View details for DOI 10.4161/rna.8.6.18063

    View details for Web of Science ID 000298630600012

    View details for PubMedID 22186084

    View details for PubMedCentralID PMC3360077

  • Identification of amino acid residues in the catalytic domain of RNase E essential for survival of Escherichia coli: Functional analysis of DNase I subdomain GENETICS Shin, E., Go, H., Yeom, J., Won, M., Hanj, S. H., Bae, J., Han, S. H., Han, K., Lee, Y., Ha, N., Moore, C. J., Sohlberg, B., Cohen, S. N., Lee, K. 2008; 179 (4): 1871-1879


    RNase E is an essential Escherichia coli endoribonuclease that plays a major role in the decay and processing of a large fraction of RNAs in the cell. To better understand the molecular mechanisms of RNase E action, we performed a genetic screen for amino acid substitutions in the catalytic domain of the protein (N-Rne) that knock down the ability of RNase E to support survival of E. coli. Comparative phylogenetic analysis of RNase E homologs shows that wild-type residues at these mutated positions are nearly invariably conserved. Cells conditionally expressing these N-Rne mutants in the absence of wild-type RNase E show a decrease in copy number of plasmids regulated by the RNase E substrate RNA I, and accumulation of 5S ribosomal RNA, M1 RNA, and tRNA(Asn) precursors, as has been found in Rne-depleted cells, suggesting that the inability of these mutants to support cellular growth results from loss of ribonucleolytic activity. Purified mutant proteins containing an amino acid substitution in the DNase I subdomain, which is spatially distant from the catalytic site posited from crystallographic studies, showed defective binding to an RNase E substrate, p23 RNA, but still retained RNA cleavage activity-implicating a previously unidentified structural motif in the DNase I subdomain in the binding of RNase E to targeted RNA molecules, demonstrating the role of the DNase I domain in RNase E activity.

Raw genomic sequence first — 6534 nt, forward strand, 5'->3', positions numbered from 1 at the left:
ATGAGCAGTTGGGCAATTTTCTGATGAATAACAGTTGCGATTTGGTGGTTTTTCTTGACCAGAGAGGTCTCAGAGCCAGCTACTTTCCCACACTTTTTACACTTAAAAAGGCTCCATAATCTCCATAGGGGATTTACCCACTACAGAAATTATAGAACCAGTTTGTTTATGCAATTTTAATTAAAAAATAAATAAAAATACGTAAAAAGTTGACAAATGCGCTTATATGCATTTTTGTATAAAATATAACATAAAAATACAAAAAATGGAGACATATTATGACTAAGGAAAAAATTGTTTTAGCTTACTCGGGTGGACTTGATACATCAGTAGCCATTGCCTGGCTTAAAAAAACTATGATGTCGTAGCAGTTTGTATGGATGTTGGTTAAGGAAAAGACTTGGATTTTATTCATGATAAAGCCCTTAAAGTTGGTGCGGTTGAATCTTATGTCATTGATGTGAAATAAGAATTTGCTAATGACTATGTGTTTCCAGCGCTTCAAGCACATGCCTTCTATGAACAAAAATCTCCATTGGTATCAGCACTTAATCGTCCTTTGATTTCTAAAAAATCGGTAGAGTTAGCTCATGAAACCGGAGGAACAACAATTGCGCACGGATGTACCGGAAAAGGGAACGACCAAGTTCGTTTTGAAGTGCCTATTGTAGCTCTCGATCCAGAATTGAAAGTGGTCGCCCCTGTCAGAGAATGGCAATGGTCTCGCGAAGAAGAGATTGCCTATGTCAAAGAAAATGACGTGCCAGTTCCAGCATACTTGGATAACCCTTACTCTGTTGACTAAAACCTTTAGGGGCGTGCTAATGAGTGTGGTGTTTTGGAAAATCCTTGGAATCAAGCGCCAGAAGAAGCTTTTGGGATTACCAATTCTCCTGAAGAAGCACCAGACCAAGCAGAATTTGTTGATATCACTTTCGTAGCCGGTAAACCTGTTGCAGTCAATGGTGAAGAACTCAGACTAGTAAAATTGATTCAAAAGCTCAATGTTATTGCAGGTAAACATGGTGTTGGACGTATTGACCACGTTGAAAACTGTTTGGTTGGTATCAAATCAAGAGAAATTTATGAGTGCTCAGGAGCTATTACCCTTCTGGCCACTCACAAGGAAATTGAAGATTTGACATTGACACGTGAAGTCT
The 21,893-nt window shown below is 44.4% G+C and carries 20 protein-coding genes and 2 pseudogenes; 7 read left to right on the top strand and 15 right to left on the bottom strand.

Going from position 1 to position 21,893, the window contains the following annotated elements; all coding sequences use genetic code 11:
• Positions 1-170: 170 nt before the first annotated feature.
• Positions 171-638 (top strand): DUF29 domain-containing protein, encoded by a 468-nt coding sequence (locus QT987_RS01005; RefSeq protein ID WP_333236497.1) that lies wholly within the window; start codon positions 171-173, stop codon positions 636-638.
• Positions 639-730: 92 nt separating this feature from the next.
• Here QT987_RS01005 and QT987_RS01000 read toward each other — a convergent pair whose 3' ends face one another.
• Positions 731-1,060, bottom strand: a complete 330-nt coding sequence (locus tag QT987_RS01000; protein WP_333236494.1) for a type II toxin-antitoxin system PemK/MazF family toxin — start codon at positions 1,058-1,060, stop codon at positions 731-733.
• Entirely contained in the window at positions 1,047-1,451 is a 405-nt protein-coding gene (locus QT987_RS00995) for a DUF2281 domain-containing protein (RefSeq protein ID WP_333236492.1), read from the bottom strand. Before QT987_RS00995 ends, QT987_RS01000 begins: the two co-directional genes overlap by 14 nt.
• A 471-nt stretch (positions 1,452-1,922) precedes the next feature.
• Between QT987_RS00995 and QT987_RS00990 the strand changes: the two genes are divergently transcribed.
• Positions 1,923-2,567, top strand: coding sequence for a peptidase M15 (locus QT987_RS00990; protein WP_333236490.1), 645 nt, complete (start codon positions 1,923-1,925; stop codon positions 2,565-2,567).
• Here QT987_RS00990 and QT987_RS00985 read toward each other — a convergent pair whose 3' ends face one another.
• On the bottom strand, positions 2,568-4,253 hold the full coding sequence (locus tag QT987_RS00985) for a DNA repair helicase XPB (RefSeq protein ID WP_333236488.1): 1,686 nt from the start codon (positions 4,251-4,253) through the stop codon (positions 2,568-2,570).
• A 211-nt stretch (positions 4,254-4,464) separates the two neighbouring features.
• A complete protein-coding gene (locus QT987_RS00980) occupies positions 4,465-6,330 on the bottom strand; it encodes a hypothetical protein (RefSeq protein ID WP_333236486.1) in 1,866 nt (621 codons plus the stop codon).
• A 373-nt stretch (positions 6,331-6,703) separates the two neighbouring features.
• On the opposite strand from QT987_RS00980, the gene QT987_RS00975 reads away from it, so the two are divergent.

View details for DOI 10.1534/genetics.108.088492

    View details for Web of Science ID 000258591200012

    View details for PubMedID 18660536

    View details for PubMedCentralID PMC2516065

  • Inhibitory effects of RraA and RraB on RNAse E-related enzymes imply conserved functions in the regulated enzymatic cleavage of RNA FEMS MICROBIOLOGY LETTERS Yeom, J., Go, H., Shin, E., Kim, H., Han, S. H., Moore, C. J., Bae, J., Lee, K. 2008; 285 (1): 10-15


    RraA and RraB are recently discovered protein inhibitors of RNAse E, which forms a large protein complex termed the degradosome that catalyzes the initial step in the decay and processing of numerous RNAs in Escherichia coli. Here, we report that these E. coli protein inhibitors physically interact with RNAse ES, a Streptomyces coelicolor functional ortholog of RNAse E, and inhibit its action in vivo as well as in vitro; however, unlike their ability to differentially modulate E. coli RNAse E action in a substrate-dependent manner by altering the composition of the degradosome, both proteins appear to have a general inhibitory effect on the ribonucleolytic activity of RNAse ES, which does not interact with E. coli polynucleotide phosphorylase, a major component of the degradosome. Our findings suggest that these regulators of RNAse activity have a conserved intrinsic property enabling them to directly act on RNAse E-related enzymes and inhibit their general ribonucleolytic activity.

    View details for DOI 10.1111/j.1574-6968.2008.01205.x

    View details for Web of Science ID 000257658900002

    View details for PubMedID 18510556